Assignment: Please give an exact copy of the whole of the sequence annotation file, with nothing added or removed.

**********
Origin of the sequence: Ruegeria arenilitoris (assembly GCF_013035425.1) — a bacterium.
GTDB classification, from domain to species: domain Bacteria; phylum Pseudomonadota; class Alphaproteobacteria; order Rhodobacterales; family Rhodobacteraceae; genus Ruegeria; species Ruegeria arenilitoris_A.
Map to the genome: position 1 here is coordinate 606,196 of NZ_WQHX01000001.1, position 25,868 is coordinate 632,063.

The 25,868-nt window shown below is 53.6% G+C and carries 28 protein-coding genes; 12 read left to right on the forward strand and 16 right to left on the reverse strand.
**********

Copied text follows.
Origin of the sequence: Ruegeria arenilitoris (assembly GCF_013035425.1) — a bacterium.
GTDB classification, from domain to species: domain Bacteria; phylum Pseudomonadota; class Alphaproteobacteria; order Rhodobacterales; family Rhodobacteraceae; genus Ruegeria; species Ruegeria arenilitoris_A.
Map to the genome: position 1 here is coordinate 606,196 of NZ_WQHX01000001.1, position 25,868 is coordinate 632,063.

The 25,868-nt window shown below is 53.6% G+C and carries 28 protein-coding genes; 12 read left to right on the forward strand and 16 right to left on the reverse strand.